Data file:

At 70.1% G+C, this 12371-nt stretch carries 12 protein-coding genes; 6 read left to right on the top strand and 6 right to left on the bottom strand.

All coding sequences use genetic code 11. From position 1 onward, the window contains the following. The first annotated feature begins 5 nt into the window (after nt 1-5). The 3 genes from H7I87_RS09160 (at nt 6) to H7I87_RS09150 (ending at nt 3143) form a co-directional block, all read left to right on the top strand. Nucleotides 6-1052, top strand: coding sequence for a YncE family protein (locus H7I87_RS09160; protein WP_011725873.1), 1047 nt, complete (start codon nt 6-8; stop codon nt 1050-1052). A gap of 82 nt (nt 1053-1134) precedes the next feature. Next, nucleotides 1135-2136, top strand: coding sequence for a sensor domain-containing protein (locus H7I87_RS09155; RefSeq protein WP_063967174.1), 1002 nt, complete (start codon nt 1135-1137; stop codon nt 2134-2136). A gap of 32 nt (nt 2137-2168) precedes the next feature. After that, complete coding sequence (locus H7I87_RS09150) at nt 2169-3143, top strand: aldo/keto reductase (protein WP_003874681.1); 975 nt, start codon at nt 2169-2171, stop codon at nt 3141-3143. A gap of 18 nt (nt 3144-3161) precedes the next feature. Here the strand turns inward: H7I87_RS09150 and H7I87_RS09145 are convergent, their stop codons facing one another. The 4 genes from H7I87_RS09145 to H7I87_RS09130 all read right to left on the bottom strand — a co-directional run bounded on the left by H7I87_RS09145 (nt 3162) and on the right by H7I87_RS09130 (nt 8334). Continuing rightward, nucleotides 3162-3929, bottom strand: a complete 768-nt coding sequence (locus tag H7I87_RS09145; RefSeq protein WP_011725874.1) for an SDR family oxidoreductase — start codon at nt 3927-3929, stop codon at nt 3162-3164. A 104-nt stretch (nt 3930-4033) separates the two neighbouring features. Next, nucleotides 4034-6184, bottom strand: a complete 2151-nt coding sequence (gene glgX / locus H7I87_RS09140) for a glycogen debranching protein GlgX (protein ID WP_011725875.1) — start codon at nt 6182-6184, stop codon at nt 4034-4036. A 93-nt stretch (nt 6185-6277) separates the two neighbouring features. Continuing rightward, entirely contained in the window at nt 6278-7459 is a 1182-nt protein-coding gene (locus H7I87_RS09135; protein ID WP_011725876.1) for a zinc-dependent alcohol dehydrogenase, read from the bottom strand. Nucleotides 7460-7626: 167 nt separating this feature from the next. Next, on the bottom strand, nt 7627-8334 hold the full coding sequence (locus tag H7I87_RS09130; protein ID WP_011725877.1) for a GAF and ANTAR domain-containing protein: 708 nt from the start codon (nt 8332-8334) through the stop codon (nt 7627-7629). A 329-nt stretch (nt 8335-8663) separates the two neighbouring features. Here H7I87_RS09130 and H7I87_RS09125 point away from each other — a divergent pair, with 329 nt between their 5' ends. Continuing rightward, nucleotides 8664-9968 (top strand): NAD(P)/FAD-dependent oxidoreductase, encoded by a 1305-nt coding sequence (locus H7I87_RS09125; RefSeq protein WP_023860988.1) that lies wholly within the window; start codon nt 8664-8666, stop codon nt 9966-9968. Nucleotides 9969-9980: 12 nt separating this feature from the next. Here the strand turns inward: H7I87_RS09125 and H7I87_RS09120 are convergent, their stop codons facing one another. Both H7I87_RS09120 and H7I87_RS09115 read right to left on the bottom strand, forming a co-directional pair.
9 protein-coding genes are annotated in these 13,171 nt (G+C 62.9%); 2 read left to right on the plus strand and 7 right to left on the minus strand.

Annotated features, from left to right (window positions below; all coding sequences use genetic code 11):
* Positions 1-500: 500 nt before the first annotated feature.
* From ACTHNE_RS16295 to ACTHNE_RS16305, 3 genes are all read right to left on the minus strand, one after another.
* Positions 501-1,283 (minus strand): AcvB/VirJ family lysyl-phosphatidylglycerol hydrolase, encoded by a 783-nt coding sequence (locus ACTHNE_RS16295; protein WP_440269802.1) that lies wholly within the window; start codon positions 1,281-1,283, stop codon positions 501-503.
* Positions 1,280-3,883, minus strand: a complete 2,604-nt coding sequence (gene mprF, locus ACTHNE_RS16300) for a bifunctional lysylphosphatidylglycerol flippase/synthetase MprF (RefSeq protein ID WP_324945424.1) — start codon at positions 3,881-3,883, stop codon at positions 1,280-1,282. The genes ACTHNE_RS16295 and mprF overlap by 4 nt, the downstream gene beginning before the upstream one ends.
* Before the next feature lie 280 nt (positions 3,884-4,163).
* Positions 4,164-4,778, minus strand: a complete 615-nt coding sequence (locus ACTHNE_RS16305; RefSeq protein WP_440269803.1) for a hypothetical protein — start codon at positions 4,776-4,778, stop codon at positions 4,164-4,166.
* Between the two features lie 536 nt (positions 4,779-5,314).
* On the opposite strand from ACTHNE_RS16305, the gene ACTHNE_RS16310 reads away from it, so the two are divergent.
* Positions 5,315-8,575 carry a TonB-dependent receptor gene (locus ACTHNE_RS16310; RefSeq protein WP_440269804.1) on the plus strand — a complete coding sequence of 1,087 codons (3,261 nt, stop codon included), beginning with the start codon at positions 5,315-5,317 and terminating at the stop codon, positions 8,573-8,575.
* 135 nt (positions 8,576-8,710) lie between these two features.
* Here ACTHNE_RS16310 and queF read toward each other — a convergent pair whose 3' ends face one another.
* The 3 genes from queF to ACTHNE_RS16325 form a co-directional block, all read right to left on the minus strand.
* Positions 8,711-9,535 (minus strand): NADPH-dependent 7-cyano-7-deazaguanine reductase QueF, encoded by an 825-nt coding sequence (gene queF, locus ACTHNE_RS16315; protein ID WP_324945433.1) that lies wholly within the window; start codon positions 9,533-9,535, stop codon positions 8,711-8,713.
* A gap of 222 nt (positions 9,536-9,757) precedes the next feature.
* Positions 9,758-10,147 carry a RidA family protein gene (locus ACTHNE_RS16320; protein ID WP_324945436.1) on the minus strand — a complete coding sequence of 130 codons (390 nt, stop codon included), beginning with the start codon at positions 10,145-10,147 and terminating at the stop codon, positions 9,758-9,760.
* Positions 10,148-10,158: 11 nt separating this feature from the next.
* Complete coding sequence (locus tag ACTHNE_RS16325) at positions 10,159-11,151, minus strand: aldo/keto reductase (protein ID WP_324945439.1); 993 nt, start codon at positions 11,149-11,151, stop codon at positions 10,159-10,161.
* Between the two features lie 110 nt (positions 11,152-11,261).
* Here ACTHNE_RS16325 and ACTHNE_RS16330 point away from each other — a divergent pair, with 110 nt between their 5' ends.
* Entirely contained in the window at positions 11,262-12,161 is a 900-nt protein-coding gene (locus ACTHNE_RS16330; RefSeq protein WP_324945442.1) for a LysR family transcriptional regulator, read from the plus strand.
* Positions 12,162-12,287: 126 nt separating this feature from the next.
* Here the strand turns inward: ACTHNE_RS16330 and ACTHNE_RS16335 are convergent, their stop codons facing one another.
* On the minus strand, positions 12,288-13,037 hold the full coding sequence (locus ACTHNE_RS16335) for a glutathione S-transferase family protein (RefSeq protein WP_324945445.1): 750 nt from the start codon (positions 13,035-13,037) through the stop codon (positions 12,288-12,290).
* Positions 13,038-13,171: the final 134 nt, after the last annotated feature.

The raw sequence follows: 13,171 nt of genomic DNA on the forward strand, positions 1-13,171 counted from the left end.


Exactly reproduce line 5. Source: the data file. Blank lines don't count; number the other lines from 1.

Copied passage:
* Positions 1-500: 500 nt before the first annotated feature.